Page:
Nicholas Wood, University of Sydney and Kristine Macartney, University of SydneyInvestigations are under way to determine whether the deaths of two people in New South Wales who developed blood clots are linked to the AstraZeneca vaccine.
We’ve also heard today that 11 Australians have so far developed blood clots (thrombosis with thrombocytopenia syndrome) linked with the vaccine.
But what are these investigations? And who decides whether events like these are actually linked to COVID-19 vaccines, or something else?
I’m over 50 and can now get my COVID vaccine. Is the AstraZeneca vaccine safe? Does it work? What else do I need to know?
What triggers the process?
There is a lot of interest in the safety of COVID-19 vaccines. So the public and health-care workers are “highly tuned in” to reporting suspected side-effects.
Anyone can report these to Australia’s drug regulator, the Therapeutic Goods Administration (TGA). Alternatively, people who have been vaccinated can do so when prompted with a survey via the AusVaxSafety system.
This is a good thing as it means we are likely to pick up any serious or unusual events. Every report is valuable and contributes to our safety monitoring. However, just because an event happened after a vaccine does not mean the vaccine caused it.
A serious event could be caused by an underlying medical condition, a medication the person was taking at the time, or some other factor unrelated to the vaccine.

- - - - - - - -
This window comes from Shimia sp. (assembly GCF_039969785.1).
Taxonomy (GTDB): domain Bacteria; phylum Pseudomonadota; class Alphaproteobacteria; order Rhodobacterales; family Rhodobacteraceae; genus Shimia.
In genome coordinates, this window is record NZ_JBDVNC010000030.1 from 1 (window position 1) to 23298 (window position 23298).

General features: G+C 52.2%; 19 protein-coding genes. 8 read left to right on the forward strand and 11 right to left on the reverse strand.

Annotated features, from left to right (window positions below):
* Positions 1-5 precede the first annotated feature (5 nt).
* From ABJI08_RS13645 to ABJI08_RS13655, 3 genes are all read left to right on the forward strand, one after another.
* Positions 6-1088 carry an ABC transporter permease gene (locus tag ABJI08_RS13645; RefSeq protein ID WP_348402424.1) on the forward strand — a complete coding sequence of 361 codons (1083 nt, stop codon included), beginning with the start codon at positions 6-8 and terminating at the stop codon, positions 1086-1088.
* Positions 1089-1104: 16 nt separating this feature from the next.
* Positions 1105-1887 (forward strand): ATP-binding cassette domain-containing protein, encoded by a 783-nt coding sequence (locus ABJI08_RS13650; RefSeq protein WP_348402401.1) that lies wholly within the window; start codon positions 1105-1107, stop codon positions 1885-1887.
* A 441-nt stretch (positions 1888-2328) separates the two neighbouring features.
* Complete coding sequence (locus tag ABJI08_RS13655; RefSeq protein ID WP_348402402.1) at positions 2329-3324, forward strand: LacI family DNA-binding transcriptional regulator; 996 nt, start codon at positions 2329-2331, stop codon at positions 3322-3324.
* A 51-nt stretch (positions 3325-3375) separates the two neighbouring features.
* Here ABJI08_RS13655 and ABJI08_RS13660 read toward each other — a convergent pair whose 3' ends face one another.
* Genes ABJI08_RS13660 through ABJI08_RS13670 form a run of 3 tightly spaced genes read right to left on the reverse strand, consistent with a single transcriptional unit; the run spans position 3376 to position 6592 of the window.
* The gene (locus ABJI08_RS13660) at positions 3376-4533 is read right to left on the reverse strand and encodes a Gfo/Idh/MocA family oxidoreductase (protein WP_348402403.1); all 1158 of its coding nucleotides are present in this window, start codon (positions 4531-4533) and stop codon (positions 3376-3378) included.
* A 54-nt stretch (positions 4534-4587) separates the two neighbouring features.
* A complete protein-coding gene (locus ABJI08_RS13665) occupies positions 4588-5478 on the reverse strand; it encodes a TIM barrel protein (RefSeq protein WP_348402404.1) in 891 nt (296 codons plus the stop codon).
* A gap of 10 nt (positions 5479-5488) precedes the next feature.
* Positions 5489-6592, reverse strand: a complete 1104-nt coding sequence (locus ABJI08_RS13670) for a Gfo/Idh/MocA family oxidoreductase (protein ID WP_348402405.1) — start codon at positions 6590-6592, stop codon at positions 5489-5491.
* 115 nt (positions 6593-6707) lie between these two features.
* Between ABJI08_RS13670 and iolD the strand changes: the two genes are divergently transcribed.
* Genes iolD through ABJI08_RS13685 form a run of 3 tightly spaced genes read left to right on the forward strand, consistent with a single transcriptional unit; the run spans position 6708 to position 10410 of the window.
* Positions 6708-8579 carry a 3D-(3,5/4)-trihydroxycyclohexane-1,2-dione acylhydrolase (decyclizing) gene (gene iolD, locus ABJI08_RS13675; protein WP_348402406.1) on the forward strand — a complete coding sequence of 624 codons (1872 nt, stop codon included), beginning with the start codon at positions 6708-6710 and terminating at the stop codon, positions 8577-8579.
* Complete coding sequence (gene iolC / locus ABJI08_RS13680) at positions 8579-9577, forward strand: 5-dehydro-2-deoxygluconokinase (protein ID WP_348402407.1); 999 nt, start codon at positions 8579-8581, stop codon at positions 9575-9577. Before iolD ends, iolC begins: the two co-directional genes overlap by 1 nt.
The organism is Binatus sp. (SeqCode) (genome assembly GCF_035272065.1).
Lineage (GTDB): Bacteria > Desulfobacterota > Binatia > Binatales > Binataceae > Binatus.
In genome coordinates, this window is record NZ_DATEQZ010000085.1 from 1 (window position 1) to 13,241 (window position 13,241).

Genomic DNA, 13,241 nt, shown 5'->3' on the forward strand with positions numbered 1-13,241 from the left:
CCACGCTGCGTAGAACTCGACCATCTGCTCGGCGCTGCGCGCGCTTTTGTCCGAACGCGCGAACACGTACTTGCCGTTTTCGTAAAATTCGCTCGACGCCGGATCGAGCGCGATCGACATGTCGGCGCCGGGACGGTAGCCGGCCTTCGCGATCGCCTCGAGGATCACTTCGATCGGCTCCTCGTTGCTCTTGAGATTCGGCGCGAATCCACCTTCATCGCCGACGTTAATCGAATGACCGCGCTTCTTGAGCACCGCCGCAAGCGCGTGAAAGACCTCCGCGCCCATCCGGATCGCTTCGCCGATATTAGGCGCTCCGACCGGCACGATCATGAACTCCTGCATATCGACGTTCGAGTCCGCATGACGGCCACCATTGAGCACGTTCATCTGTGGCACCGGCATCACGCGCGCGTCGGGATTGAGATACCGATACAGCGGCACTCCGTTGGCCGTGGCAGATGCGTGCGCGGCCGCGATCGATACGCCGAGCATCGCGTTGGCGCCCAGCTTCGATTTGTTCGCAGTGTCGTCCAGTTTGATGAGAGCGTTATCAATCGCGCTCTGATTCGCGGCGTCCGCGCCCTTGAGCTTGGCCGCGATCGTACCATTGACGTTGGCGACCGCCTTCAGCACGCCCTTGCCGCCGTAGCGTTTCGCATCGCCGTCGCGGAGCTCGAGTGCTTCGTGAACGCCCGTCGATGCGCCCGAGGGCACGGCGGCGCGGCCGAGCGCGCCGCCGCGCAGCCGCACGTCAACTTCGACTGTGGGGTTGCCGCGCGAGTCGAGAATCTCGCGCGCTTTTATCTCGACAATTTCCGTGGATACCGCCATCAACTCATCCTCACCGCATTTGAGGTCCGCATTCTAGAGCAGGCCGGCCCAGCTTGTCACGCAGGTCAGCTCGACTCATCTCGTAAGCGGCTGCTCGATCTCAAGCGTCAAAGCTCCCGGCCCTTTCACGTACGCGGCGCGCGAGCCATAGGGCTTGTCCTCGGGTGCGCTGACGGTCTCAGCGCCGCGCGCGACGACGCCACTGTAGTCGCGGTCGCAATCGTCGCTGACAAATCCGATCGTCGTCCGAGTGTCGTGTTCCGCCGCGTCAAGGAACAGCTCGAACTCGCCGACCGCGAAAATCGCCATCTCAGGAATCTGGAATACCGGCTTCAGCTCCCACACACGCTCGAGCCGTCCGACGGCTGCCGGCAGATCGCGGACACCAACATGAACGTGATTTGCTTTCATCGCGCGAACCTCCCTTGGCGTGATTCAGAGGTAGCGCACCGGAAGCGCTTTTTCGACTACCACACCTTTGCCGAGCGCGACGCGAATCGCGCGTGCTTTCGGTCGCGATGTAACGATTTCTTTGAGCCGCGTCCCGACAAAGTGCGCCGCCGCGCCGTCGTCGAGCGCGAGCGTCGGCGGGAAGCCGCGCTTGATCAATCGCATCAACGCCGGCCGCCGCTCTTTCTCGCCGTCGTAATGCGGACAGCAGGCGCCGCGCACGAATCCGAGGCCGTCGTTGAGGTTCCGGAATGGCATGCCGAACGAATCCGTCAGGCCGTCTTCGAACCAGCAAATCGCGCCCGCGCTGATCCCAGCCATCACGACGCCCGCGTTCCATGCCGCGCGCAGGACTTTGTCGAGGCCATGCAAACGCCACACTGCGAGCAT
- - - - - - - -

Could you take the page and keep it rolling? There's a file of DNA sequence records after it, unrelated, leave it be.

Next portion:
For example, before COVID-19 and vaccines against it, dozens of people across Australia developed blood clots, in their legs, lungs, brain and other parts of the body, every day, often without warning or clear cause.
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What happens next?
When a person has a suspected vaccine side-effect it is usually reported to the state or territory health department; some reports go directly to the TGA.
Most reactions reported after vaccination are mild to moderate. AusVaxSafety surveys in more than 365,000 people in Australia confirm what we saw in vaccine trials. Up to two-thirds of people experience symptoms such as fever, muscle aches, joint pains and headache within the first one or two days after vaccination, which go away without treatment. This is the immune system responding to the vaccine.
What if it’s serious?
If the person dies or had a serious event needing hospitalisation within the days to weeks after vaccination — like the clotting cases you will have heard about, or there was an unusual unexpected event — there are further investigations.
Health department and TGA staff gather as much information as possible about the person, including their medical history, risk factors, any medications they are on, details and timing of the vaccine, hospitalisation records, any laboratory test results and whether they have recovered or have any ongoing issues. This will involve liaising with the person’s GP, specialists and the hospital.